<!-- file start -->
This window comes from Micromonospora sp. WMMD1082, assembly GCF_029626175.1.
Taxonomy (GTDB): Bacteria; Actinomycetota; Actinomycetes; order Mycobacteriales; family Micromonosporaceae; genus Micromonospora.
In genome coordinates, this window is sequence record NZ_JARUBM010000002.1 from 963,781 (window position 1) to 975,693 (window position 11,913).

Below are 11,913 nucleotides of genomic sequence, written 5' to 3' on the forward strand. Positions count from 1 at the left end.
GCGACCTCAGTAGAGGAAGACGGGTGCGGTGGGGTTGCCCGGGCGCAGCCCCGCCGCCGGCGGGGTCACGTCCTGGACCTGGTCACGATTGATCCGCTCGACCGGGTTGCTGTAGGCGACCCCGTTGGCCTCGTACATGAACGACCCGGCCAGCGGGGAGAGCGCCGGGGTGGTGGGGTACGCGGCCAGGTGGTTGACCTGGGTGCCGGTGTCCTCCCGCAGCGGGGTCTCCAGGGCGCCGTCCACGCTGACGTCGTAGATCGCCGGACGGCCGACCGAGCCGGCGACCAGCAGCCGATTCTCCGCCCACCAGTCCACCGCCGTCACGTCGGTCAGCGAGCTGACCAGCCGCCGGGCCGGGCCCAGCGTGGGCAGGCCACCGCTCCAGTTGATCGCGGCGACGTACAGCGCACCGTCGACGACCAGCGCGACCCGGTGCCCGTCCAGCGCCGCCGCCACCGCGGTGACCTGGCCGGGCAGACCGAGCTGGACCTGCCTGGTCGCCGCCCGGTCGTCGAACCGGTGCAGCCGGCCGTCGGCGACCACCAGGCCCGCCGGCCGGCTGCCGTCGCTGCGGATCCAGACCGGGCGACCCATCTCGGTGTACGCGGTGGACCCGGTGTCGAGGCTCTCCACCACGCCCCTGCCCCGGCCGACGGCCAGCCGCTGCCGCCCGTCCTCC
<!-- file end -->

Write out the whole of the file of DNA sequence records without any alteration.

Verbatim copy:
This window comes from Micromonospora sp. WMMD1082, assembly GCF_029626175.1.
Taxonomy (GTDB): Bacteria; Actinomycetota; Actinomycetes; order Mycobacteriales; family Micromonosporaceae; genus Micromonospora.
In genome coordinates, this window is sequence record NZ_JARUBM010000002.1 from 963,781 (window position 1) to 975,693 (window position 11,913).

Below are 11,913 nucleotides of genomic sequence, written 5' to 3' on the forward strand. Positions count from 1 at the left end.
GCGACCTCAGTAGAGGAAGACGGGTGCGGTGGGGTTGCCCGGGCGCAGCCCCGCCGCCGGCGGGGTCACGTCCTGGACCTGGTCACGATTGATCCGCTCGACCGGGTTGCTGTAGGCGACCCCGTTGGCCTCGTACATGAACGACCCGGCCAGCGGGGAGAGCGCCGGGGTGGTGGGGTACGCGGCCAGGTGGTTGACCTGGGTGCCGGTGTCCTCCCGCAGCGGGGTCTCCAGGGCGCCGTCCACGCTGACGTCGTAGATCGCCGGACGGCCGACCGAGCCGGCGACCAGCAGCCGATTCTCCGCCCACCAGTCCACCGCCGTCACGTCGGTCAGCGAGCTGACCAGCCGCCGGGCCGGGCCCAGCGTGGGCAGGCCACCGCTCCAGTTGATCGCGGCGACGTACAGCGCACCGTCGACGACCAGCGCGACCCGGTGCCCGTCCAGCGCCGCCGCCACCGCGGTGACCTGGCCGGGCAGACCGAGCTGGACCTGCCTGGTCGCCGCCCGGTCGTCGAACCGGTGCAGCCGGCCGTCGGCGACCACCAGGCCCGCCGGCCGGCTGCCGTCGCTGCGGATCCAGACCGGGCGACCCATCTCGGTGTACGCGGTGGACCCGGTGTCGAGGCTCTCCACCACGCCCCTGCCCCGGCCGACGGCCAGCCGCTGCCGCCCGTCCTCC